Rock of Ages 

The Mayor of the Sunset Strip presides over pop.

This may sound an eensy bit hyperbolic, but dig: Mayor of the Sunset Strip is the greatest rock 'n' roll movie of all time.

Of course, as with any advanced class, it's good to bone up on the prerequisites. If you haven't explored rock in film from The T.A.M.I. Show to Woodstock to Concert for George, from Help! to Head to Hairspray, from The Wild Angels to Repo Man to Tank Girl, you may not fully grok the significance of this new documentary. Mayor stands very well on its own, but the more gems you have examined, the more you can appreciate this crowning jewel.

Front and center strides Rodney Bingenheimer, fan-turned-impresario-turned-DJ, the film's subject and true genius of popular culture, whose imprimatur for the milieu he knows (white people rockin') ranges wide and deep. The opening sequence launches everything beautifully, with pop aficionado Rodney grooving nervously backstage, then emerging amid roars of approval to introduce X ("the band that started it all, who invented you, definitely!"), complete with a quick cuddle from luminous front-lady Christine "Exene" Cervenka in her flashy tiara. Anti-anthemic strains of "Los Angeles" carry us through a brief cruise in the man's trademark GTO to Hollywood's "Rock 'n' Roll" Denny's (alas, now closed), one of several Los Angeles haunts where this Mayor -- so dubbed by Sal Mineo, legend has it -- holds court.

Much, much more than some standard Behind the Music TV-special, Mayor succeeds beautifully on multiple levels. As rock revue, it's stunning, featuring a list of amazing celebrity moments that could fill this page, best experienced firsthand. As a study of the nature of fame, it cuts through to the heart of American culture like a precision instrument. As an appraisal of the creative impulse -- cooperative and competitive -- it's captivating. And as a very human story, revealing universal strengths and struggles through the path of one unique individual, it's one of the finest films, documentary or otherwise, in ages.

Credit George Hickenlooper, codirector of the Coppola-Apocalypse documentary Hearts of Darkness as well as the brilliant romantic drama The Man from Elysian Fields, for bringing this complex portrait into such awesome and entertaining focus. Hickenlooper comprehensively brings forth the essence of a remarkable life with raucous fun and incredible tenderness.

Throughout the course of Mayor, we zing seamlessly among various aspects of Rodney's life and career. What could have become an information train-wreck instead becomes a paean to life in this modern (or is that Mod?) age. If it happened and involved pop music, Rodney was literally almost always present, introducing America to David Bowie in 1971, running his scintillating English Disco nightclub from 1972 to 1974, and reigning as king of the airwaves at KROQ-FM from 1976 to the present, being the first avid supporter of bands ranging from the Ramones to Oasis, the latter of whom he played while still unsigned, from their homemade cassettes.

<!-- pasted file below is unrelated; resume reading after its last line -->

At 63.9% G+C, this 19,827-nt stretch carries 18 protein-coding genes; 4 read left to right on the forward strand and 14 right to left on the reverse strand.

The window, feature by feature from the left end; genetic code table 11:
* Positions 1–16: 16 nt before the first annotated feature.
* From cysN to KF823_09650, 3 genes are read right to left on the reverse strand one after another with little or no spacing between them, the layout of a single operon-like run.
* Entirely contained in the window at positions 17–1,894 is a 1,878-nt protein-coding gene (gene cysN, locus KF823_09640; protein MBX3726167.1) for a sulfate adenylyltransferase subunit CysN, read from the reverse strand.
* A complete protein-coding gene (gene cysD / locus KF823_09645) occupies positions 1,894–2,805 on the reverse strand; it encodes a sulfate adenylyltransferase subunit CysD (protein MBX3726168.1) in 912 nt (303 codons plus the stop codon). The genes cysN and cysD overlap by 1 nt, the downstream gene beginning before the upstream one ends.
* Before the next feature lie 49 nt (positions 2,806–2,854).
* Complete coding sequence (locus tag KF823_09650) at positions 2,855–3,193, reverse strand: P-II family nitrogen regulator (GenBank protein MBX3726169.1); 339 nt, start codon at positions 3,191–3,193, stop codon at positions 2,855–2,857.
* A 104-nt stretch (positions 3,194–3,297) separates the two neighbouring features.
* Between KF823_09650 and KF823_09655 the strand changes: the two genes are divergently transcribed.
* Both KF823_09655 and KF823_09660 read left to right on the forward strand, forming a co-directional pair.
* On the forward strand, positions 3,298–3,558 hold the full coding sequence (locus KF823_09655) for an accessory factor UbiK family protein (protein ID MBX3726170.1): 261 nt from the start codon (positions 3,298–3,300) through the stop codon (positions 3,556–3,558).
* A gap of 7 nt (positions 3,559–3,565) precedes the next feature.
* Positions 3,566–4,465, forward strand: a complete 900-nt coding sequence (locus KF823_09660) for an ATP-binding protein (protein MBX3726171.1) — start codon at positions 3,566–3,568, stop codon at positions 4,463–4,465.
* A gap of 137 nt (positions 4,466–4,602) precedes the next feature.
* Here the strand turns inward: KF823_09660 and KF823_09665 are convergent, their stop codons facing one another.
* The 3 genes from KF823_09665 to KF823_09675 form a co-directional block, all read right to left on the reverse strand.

KROQ now reflects the times, sadly and madly, and Rodney presently works a weekly graveyard shift, but he gives it his all and continues, via classics and up-to-the-minute pre-hits, to remind us why we loved rock 'n' roll radio in the first place. Brian Wilson's tribute single to him -- part of the wonderful soundtrack CD -- proves inspiring indeed.

Mayor also allows us to understand Bingenheimer's world through his many other friends and colleagues, with always-sprightly women-about-town Nancy Sinatra and Brooke Shields showing up to sing praises.

Those attending strictly for the real Almost Famous experience won't be disappointed, as stars from Vincent "Alice Cooper" Furnier to Myra Ellen "Tori" Amos scamper through; hilarious tales of Beatles, Doors, and Zep are divulged; and pop culture scholars (including Michael and Pamela Des Barres) spill their theses. It's a generous movie, too, offering definitions of "autograph hound" and "groupie" for those audience members recently arrived from other planets (which could well include Vaughn, who doubles as "Isadore Ivy: Spaceman at Large").

For all that, though, what really makes Mayor most special is its view into Rodney's life outside the limelight, as a very sensitive fellow struggling through a very caustic world. The emotional discoveries and transitions here are quite amazing, and literally bring the rock experience home. In particular, a visit to his hometown of Mountain View, California -- featuring classic interviews with his somewhat oblivious father, stepmother, and stepsister -- reveals the nobility of a man who ventured from stifling suburban claustrophobia to the saucy Strip, all for the love and satisfaction of music, and connecting people therewith. Rarely is it so enjoyable to visit and revisit one man's dream.


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